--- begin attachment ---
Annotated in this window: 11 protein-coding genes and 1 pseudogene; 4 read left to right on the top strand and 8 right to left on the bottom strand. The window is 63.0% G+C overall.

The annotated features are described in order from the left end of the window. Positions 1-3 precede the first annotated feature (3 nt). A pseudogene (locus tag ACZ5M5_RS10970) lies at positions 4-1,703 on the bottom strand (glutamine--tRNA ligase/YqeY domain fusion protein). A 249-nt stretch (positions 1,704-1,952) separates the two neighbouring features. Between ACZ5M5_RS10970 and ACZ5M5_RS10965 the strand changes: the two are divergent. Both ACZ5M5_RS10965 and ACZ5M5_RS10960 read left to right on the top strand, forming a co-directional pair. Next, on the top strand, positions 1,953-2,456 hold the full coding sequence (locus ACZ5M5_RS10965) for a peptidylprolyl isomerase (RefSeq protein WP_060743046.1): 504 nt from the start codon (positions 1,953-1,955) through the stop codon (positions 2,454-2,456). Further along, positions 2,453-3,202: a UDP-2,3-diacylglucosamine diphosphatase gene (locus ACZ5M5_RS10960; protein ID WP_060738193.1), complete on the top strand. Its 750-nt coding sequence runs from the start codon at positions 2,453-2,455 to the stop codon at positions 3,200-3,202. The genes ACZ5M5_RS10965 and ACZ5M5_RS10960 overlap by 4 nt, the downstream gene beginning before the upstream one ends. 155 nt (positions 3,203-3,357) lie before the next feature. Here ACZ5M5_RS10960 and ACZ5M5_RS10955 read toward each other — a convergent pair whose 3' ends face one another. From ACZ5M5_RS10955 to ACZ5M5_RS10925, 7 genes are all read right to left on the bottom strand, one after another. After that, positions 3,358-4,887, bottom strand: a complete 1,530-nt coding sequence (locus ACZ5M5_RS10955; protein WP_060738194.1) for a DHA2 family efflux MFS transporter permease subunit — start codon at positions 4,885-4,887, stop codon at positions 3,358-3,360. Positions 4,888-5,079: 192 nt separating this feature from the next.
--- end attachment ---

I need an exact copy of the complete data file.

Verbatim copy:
Annotated in this window: 11 protein-coding genes and 1 pseudogene; 4 read left to right on the top strand and 8 right to left on the bottom strand. The window is 63.0% G+C overall.

The annotated features are described in order from the left end of the window. Positions 1-3 precede the first annotated feature (3 nt). A pseudogene (locus tag ACZ5M5_RS10970) lies at positions 4-1,703 on the bottom strand (glutamine--tRNA ligase/YqeY domain fusion protein). A 249-nt stretch (positions 1,704-1,952) separates the two neighbouring features. Between ACZ5M5_RS10970 and ACZ5M5_RS10965 the strand changes: the two are divergent. Both ACZ5M5_RS10965 and ACZ5M5_RS10960 read left to right on the top strand, forming a co-directional pair. Next, on the top strand, positions 1,953-2,456 hold the full coding sequence (locus ACZ5M5_RS10965) for a peptidylprolyl isomerase (RefSeq protein WP_060743046.1): 504 nt from the start codon (positions 1,953-1,955) through the stop codon (positions 2,454-2,456). Further along, positions 2,453-3,202: a UDP-2,3-diacylglucosamine diphosphatase gene (locus ACZ5M5_RS10960; protein ID WP_060738193.1), complete on the top strand. Its 750-nt coding sequence runs from the start codon at positions 2,453-2,455 to the stop codon at positions 3,200-3,202. The genes ACZ5M5_RS10965 and ACZ5M5_RS10960 overlap by 4 nt, the downstream gene beginning before the upstream one ends. 155 nt (positions 3,203-3,357) lie before the next feature. Here ACZ5M5_RS10960 and ACZ5M5_RS10955 read toward each other — a convergent pair whose 3' ends face one another. From ACZ5M5_RS10955 to ACZ5M5_RS10925, 7 genes are all read right to left on the bottom strand, one after another. After that, positions 3,358-4,887, bottom strand: a complete 1,530-nt coding sequence (locus ACZ5M5_RS10955; protein WP_060738194.1) for a DHA2 family efflux MFS transporter permease subunit — start codon at positions 4,885-4,887, stop codon at positions 3,358-3,360. Positions 4,888-5,079: 192 nt separating this feature from the next.